Break out the scales, because over at the Borgata casino in Atlantic City, managers can go back to controlling how much weight their Borgata Babes cocktail servers gain.
Wait, did I say cocktail servers… I meant “entertainers.”
A superior court judge has ruled that Borgata is within its rights to require its cleavage-bearing servers known as “Borgata Babes” not to gain more than seven percent of their body weight after they are hired, which the casino equated to jumping up one clothing size.
The lawsuit was brought by 22 cocktail servers who said the rules created a culture of humiliation and harassment at the casino, and claimed managers told worried employees to take laxatives before weighing in or to stop taking prescription medications that cause weight gain.
Unfortunately, all the women involved in the case signed statements agreeing to the weight policy, and by enduring a lengthy hiring process that made it clear the positions were “part fashion model, part beverage server, part charming host and hostess,” the judge ruled that the women should have known what they were getting into.
Borgata was pretty clear about the role of the servers in the brochures they gave to applicants:
“She moves toward you like a movie star, her smile melting the ice in your bourbon and water. You forget your own name. She kindly remembers it for you. You become the most important person in the room. And relax in the knowledge that there are no calories in eye candy.”
Obviously, certain businesses have sufficient appearance requirements that separate them from a normal, run-of-the-mill job. For instance, a film being made about a black family can discriminate against white actors out of necessity, and a strip club can refuse to hire overweight or unattractive women based solely on appearance.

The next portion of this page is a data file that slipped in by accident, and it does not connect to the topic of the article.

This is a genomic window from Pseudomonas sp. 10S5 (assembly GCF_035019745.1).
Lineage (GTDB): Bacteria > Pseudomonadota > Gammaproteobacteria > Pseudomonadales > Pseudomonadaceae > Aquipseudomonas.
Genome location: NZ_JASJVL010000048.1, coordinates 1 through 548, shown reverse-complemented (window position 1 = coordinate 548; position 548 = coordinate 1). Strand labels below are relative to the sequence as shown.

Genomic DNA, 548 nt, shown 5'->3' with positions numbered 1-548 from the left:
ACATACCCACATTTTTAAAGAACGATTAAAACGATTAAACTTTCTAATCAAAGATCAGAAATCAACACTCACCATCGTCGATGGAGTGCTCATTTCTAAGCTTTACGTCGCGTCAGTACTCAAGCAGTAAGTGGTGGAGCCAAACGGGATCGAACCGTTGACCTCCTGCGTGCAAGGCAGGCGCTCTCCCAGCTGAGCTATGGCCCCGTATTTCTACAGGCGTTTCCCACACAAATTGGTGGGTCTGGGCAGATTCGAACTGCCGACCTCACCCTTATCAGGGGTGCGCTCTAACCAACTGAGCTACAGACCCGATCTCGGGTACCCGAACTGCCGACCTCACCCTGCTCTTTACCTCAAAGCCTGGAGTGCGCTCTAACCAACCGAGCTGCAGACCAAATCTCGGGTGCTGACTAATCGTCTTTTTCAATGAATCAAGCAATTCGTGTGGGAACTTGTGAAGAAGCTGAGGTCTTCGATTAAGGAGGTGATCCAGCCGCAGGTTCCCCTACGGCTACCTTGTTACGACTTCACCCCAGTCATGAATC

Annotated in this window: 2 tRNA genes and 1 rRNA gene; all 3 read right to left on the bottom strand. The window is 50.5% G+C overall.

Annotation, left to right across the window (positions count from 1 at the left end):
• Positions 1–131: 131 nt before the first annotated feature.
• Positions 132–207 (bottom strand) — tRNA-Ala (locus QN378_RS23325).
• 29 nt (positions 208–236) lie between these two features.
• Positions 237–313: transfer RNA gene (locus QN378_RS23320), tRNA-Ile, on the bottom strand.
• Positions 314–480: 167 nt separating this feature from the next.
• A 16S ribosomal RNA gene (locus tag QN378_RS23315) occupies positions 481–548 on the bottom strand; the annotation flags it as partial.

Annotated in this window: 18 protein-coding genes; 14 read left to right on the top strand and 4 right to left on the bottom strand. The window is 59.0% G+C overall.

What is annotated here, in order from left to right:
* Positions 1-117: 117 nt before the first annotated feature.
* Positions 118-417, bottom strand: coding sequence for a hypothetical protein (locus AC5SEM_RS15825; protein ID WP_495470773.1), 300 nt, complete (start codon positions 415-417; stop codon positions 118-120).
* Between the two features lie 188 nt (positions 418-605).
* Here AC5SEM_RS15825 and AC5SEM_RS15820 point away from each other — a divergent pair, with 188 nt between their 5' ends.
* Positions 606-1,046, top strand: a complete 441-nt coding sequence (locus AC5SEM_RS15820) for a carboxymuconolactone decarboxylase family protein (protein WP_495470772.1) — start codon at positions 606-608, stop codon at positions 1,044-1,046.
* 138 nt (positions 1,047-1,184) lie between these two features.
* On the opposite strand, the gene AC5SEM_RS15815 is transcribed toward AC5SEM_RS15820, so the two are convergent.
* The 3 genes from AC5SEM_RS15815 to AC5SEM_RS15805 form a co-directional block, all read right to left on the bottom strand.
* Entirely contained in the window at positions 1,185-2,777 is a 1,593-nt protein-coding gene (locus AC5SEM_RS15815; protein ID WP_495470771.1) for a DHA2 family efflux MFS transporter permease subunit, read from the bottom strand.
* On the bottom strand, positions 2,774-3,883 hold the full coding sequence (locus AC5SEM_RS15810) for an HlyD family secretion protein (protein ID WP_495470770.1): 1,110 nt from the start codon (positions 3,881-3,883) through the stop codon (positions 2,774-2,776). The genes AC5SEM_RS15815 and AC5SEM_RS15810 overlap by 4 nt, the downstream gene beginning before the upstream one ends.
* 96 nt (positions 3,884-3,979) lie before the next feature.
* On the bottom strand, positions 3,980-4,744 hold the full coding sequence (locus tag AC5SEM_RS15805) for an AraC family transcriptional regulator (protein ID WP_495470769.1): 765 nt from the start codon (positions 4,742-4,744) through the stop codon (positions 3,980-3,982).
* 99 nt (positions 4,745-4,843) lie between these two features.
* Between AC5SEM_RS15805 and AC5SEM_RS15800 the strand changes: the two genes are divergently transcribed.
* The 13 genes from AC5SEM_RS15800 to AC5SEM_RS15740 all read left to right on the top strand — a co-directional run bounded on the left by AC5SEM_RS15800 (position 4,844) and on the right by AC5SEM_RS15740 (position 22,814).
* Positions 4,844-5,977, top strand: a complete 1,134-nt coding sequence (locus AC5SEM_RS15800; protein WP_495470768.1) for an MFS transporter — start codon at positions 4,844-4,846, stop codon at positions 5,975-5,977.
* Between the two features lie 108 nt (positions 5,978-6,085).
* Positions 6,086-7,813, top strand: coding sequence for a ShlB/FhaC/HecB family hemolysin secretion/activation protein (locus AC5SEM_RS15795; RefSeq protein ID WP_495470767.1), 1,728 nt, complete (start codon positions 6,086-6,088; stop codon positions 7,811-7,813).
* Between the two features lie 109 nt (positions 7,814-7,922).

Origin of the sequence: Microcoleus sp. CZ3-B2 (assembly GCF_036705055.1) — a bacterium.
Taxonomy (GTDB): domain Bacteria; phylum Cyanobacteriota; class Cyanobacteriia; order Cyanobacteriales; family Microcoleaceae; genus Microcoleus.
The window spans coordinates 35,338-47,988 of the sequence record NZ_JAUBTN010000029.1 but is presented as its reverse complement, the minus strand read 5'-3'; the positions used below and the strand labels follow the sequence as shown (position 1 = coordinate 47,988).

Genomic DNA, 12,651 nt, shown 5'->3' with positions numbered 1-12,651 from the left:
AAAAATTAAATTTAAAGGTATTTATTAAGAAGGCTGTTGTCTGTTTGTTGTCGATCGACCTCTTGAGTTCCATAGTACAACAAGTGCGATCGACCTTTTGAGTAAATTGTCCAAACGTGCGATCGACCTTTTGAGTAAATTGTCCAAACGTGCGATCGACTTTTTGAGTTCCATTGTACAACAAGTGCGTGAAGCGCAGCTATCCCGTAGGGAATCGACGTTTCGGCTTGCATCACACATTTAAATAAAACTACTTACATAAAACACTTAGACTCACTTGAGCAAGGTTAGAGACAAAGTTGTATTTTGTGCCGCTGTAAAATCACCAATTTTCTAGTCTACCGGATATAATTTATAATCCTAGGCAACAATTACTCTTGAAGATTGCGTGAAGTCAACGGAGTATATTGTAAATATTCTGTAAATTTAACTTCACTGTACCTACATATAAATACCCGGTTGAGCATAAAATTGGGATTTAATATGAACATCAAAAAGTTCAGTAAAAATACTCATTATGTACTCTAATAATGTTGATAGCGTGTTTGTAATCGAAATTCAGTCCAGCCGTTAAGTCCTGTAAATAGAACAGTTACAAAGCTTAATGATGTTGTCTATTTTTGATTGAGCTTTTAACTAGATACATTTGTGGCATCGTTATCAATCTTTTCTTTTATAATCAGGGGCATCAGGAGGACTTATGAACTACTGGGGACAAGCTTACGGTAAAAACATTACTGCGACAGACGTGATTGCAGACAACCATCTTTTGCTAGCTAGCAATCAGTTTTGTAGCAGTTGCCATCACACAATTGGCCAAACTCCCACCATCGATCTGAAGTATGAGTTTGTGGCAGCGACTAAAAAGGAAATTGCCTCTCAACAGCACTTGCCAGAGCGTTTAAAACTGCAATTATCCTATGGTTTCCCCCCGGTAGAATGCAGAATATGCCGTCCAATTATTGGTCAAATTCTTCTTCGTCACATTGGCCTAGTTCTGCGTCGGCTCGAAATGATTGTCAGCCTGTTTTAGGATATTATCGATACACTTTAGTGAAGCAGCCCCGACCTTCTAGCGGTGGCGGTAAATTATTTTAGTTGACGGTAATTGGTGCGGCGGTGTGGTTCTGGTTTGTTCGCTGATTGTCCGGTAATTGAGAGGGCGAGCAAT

According to the judge, the “Borgata Babes” fall under this classification because the program, “has a sufficient level of trapping and adornments to render its participants akin to ‘sex objects’ to the Borgata’s patrons. Nevertheless, for the individual labeled a babe to become a sex object requires that person’s participation … Plaintiffs cannot shed the label babe; they embraced it when they went to work for the Borgata.”
Despite the judge’s ruling, I think the case brings up some interesting questions about the level of allowable discrimination given to certain job classes.
Desperate people will do anything to survive, and in a terrible economy, many people have turned to jobs they wouldn’t ordinarily consider to pay the bills. Hypothetically, does that give license to employers to twist and contort labor rules in their own interest, as long as they simply let applicants know up front?
What if The Gap wanted to sell more shirts, and decided the best way to attract new customers would be to get rid of ugly or overweight employees and hire fresh faces to replace them? Could they simply change the job title from “cashier” to “retail entertainer” in order to justify strict appearance limits on their employees?
The most interesting part of the case was that the judge said an employer is free to ask employees to remain attractive, as long as they aren’t imposing different standards based on gender.
Yes, this means there are male “Borgata Babes” roaming the floor of the casino, although they are outnumbered 10-1 by their female co-workers. I don’t know the attire the male servers are required to wear, but as a potential customer, I certainly don’t want slovenly, unshaven slob serving me drinks that are more expensive than my mortgage.
So maybe I’m just over thinking this whole thing, and there’s nothing wrong with the Borgata requiring fit and trim servers, even if they have to call them “entertainers.” After all, as my wife assured me, there’s never been an obese Chippendale’s model.
Unless you count Chris Farley.
Rob Tornoe is a political cartoonist and a WHYY contributor. See more of his work at RobTornoe.com, and follow him on twitter @RobTornoe.